Atheists think that atheism is morally better than Christianity. Is it?
It is easy for atheists to attack the morality of Christianity, which claims that:
- We are ruled by an all-powerful dictator who convicts us of thoughtcrime and will torture us if we do not bow before him – like an everlasting Jafar with unlimited wishes.
- God commits or commands ethnic genocide, mass rape, child sacrifice, and baby-killing.
- Women are inferior, gays are evil, critical thinkers are in danger of hellfire, etc.
So, it’s not hard for atheists to think they are morally better than Christians. But are they?
It’s hard to say. There is no such thing as “atheist morality.” Atheists can embrace a variety of moral views. It’s just that none of them will mention gods.
But maybe atheists can point to one moral system that doesn’t include gods and is “better” than Christian morality. In that case, how would they know their system is “better?”
Alonzo Fyfe points out that atheists and Christians come to their moral decisions in exactly the same way:
Moral reasoning is done, then, in about the same way that Luke Skywalker uses the force to read the future. You first clear your mind of all distractions, close your eyes, and concentrate on the act in question. Then, The Force will deliver the answer to you, as to whether the act is right or wrong. If it says ‘wrong’ this doesn’t mean that you don’t like it. This means that it has an intrinsic ought-not-to-be-doneness that applies to all beings.
It is all a bunch of hocus pocus, simple tricks, and nonsense, if you ask me.
Of course, we all point to “evidence” and “reasons” for our moral ideas. Christians point to mystical notions of “divine law,” statistics, and biology. Atheists point to mystical notions of “intrinsic human rights,” statistics, and biology.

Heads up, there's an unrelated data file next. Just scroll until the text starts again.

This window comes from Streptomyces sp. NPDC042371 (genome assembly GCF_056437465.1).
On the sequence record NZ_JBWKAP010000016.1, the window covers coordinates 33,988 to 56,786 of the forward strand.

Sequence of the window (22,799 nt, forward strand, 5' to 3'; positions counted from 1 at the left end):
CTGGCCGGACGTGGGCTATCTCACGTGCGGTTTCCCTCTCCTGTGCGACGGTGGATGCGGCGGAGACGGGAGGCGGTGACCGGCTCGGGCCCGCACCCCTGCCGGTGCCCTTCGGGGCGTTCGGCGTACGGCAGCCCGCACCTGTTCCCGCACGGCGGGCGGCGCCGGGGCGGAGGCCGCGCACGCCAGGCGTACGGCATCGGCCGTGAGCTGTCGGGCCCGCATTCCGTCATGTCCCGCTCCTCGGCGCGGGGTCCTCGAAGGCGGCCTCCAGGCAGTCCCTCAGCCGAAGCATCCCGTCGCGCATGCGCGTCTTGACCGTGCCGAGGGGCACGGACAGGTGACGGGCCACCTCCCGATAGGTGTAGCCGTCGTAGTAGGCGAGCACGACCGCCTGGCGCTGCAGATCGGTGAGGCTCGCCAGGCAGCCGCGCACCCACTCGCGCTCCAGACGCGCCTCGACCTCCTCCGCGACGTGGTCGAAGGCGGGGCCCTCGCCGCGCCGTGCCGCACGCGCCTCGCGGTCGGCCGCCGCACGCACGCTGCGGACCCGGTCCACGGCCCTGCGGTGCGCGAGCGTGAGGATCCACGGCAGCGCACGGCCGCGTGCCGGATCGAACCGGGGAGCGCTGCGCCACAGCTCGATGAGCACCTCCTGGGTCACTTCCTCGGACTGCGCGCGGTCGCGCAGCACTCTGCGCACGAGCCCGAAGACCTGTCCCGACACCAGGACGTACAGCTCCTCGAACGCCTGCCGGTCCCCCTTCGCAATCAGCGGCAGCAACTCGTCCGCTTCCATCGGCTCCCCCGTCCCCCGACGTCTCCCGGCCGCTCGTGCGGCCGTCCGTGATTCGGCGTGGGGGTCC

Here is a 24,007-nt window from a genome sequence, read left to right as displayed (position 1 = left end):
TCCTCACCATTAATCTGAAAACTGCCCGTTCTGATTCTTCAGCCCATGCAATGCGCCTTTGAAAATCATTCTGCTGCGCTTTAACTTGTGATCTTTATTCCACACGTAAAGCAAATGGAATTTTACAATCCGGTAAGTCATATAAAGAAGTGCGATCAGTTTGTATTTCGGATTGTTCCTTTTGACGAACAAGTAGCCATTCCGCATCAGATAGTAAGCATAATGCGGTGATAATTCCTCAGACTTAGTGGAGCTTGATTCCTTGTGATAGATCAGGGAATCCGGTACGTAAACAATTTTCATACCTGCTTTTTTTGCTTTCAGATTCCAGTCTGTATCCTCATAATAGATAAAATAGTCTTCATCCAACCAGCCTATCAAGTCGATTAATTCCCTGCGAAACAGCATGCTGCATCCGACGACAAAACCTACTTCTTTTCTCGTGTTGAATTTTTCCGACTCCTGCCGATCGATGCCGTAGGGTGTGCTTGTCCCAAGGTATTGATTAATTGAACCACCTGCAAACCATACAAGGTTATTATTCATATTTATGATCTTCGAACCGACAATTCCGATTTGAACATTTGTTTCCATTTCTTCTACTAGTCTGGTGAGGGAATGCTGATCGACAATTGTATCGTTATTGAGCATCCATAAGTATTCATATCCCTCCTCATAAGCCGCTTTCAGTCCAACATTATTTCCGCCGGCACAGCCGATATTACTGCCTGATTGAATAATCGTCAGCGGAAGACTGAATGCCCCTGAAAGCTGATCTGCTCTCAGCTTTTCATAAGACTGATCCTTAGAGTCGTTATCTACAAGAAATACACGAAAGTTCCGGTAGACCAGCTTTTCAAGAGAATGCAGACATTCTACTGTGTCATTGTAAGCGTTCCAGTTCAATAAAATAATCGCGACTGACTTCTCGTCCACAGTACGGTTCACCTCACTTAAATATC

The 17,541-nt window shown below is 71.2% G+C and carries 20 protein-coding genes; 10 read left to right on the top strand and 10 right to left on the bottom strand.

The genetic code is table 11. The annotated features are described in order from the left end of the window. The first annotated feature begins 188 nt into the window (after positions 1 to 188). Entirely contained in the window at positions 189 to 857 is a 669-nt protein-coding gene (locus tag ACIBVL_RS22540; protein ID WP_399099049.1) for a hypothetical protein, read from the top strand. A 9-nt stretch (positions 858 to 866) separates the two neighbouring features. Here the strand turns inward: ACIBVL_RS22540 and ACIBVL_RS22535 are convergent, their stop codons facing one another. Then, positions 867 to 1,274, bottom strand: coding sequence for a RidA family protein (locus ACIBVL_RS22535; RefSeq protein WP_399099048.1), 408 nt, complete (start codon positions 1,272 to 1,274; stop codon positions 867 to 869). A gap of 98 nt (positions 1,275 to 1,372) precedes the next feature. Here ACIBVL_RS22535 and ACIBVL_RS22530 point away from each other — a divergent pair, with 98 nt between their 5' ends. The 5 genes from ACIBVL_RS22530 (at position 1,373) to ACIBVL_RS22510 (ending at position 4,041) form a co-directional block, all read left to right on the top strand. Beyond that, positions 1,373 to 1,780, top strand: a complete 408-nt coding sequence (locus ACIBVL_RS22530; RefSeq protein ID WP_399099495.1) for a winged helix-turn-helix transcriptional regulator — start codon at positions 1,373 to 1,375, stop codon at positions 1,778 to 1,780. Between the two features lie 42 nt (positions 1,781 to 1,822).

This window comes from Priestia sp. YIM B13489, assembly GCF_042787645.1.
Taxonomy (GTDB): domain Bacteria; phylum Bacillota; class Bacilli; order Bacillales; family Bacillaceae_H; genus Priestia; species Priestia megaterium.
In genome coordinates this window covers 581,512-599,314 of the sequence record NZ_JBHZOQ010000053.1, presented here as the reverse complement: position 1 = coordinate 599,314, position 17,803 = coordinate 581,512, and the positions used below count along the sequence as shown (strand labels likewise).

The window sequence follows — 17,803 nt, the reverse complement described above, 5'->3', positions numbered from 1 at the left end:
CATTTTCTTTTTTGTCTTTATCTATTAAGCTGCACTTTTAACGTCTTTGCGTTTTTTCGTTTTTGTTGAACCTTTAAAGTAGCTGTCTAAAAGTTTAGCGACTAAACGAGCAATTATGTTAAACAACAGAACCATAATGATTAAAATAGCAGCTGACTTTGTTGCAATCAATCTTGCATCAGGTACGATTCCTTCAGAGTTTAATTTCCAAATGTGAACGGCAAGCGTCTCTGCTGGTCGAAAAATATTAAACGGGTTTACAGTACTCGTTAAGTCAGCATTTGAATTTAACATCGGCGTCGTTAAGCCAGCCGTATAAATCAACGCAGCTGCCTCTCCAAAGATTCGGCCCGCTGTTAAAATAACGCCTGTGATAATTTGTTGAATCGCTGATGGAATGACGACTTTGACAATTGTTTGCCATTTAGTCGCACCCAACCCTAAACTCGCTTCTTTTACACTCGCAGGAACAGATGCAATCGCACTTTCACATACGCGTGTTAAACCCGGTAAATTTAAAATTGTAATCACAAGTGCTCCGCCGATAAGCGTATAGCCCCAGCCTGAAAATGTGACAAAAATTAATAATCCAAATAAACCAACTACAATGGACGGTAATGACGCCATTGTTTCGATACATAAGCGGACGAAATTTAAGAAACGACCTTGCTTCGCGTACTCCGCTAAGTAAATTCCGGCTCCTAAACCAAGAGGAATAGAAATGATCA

But almost nobody bothers to ask whether their notions about morality are grounded1 in anything that actually exists in our universe. We just know what feels right based on our knowledge and biases and experience, and then proclaim that as a universal moral law for everybody. (Unless you’re a relativist, in which case you do not claim to be morally superior to Christianity.) Atheist moral reasoning is primitive, mystical hocus pocus, just like Christian moral reasoning.
The arguments I hear in defense of pro-choice, liberal, or libertarian positions are just as irrational as the ones I hear in defense of a pro-life agenda or prejudice against gays.
The fact is that very few atheists can coherently explain why their morality is better than Christian morality, instead of just different.
Christians and (some) atheists may come to their beliefs in very different ways, and atheists may be more in touch with reality in this area. But Christians and atheists come to their morals in the same way (the Luke Skywalker way). Neither are in touch with reality, here.
Atheists need to take morality seriously. They are using the same moral process as those who defended slavery, racism, sexism, tribal war, and the divine right of kings. We must do better than that. We must not simply attack bigoted religious morality. We need to offer a better alternative. An alternative that, like our beliefs, is grounded in reality, not moral feelings.
Desire utilitarianism is one promising alternative, but it is mostly untested. We need to work together on this, and move beyond Luke Skywalker moral thinking.
- What I’m saying here is that atheist activists do not seem to have studied moral ontology and epistemology like they have studied natural and metaphysical ontology and epistemology. [↩]